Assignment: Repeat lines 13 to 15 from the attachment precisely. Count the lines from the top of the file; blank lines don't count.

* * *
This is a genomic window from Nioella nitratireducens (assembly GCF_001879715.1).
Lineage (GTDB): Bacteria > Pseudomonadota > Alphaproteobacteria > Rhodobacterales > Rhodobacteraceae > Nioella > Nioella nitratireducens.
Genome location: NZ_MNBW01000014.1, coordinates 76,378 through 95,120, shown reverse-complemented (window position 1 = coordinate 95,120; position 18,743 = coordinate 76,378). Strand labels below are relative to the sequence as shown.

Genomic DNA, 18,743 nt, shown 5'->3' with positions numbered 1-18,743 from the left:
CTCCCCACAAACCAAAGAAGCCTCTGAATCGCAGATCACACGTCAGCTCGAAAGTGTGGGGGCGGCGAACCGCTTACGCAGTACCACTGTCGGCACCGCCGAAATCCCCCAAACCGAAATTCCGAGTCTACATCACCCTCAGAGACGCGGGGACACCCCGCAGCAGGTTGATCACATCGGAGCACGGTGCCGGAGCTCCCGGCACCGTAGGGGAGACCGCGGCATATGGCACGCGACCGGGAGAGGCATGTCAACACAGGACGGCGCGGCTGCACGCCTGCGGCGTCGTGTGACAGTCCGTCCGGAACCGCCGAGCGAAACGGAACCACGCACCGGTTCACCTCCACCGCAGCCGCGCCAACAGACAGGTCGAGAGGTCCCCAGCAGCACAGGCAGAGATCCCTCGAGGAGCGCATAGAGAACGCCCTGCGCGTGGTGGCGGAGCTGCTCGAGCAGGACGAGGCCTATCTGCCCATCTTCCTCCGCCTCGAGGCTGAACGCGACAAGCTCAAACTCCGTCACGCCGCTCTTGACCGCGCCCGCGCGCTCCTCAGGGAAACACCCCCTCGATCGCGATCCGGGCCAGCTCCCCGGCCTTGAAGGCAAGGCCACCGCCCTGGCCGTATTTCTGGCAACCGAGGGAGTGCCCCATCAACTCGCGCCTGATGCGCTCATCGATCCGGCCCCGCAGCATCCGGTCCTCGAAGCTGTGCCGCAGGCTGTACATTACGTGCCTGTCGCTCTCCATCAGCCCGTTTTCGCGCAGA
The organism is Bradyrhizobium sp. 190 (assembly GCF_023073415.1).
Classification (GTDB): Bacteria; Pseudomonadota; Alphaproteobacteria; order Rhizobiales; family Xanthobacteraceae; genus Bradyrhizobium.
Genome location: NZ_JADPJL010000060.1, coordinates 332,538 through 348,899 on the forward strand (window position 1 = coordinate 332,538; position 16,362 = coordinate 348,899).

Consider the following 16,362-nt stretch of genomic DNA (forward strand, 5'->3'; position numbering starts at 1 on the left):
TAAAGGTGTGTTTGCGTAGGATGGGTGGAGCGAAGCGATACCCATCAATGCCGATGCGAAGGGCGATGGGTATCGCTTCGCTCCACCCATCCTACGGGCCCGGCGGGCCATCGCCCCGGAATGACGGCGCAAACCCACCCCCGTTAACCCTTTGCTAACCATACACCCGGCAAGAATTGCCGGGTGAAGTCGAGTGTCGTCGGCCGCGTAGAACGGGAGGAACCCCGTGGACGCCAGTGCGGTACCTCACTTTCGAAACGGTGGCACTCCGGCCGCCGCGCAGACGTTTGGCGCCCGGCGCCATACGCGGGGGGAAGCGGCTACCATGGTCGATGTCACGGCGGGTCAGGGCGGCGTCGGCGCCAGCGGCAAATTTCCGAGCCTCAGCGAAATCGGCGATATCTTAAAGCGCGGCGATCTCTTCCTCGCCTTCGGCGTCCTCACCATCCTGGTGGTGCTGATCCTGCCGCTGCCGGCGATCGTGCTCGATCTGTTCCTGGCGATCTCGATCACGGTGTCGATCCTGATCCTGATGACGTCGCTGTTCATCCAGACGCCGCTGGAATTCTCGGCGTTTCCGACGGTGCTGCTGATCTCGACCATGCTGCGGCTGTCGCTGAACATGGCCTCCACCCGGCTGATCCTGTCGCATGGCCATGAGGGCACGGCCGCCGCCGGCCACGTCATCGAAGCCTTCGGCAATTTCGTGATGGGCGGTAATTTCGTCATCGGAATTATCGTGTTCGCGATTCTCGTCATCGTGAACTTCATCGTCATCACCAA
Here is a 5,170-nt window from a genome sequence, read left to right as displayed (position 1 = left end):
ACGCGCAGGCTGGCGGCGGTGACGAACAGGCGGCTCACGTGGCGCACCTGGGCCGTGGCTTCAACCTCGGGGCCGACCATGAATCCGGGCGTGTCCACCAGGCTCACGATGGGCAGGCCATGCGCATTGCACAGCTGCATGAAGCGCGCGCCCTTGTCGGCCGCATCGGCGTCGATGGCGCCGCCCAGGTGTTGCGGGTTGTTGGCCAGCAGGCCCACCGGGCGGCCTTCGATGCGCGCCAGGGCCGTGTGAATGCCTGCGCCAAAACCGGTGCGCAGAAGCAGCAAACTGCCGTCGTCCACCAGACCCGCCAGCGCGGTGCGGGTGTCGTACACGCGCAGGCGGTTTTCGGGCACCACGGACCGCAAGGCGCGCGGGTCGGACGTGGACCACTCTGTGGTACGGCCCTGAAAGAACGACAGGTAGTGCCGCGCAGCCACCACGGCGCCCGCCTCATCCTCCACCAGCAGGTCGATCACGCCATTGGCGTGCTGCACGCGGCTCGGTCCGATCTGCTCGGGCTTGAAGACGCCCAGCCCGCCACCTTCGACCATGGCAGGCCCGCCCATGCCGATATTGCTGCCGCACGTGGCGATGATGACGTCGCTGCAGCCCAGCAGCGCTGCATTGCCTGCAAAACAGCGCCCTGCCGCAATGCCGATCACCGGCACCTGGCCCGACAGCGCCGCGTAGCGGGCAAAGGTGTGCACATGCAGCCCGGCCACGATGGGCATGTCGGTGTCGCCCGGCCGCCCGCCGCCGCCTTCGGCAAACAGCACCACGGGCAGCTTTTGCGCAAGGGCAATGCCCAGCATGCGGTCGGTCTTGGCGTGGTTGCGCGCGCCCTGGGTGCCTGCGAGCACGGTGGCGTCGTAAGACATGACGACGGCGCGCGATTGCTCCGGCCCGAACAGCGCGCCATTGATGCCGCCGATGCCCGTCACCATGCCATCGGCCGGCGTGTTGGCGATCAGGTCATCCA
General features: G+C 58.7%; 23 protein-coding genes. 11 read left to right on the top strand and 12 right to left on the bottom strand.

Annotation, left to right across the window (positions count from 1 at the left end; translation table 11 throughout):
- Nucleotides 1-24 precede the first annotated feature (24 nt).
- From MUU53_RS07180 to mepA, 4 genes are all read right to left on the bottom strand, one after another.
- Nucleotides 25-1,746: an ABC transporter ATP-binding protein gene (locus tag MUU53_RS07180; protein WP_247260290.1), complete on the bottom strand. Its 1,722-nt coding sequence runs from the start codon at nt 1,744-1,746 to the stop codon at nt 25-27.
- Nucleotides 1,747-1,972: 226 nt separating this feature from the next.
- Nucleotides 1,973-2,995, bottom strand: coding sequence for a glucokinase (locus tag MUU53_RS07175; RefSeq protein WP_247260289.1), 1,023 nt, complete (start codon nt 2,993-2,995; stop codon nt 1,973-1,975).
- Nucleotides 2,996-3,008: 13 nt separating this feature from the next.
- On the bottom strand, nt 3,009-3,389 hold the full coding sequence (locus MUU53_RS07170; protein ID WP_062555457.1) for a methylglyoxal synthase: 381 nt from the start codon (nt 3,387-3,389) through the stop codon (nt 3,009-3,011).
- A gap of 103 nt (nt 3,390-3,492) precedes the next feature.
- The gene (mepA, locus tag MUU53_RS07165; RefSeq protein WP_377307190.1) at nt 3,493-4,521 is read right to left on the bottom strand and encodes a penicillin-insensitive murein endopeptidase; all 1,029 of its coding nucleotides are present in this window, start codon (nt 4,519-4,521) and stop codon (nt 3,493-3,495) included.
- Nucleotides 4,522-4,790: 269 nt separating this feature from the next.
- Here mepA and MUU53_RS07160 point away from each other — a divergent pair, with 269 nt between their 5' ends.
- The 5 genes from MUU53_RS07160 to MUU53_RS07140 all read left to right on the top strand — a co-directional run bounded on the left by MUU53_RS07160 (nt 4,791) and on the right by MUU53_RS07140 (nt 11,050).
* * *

General features: G+C 58.7%; 23 protein-coding genes. 11 read left to right on the top strand and 12 right to left on the bottom strand.

Annotation, left to right across the window (positions count from 1 at the left end; translation table 11 throughout):
- Nucleotides 1-24 precede the first annotated feature (24 nt).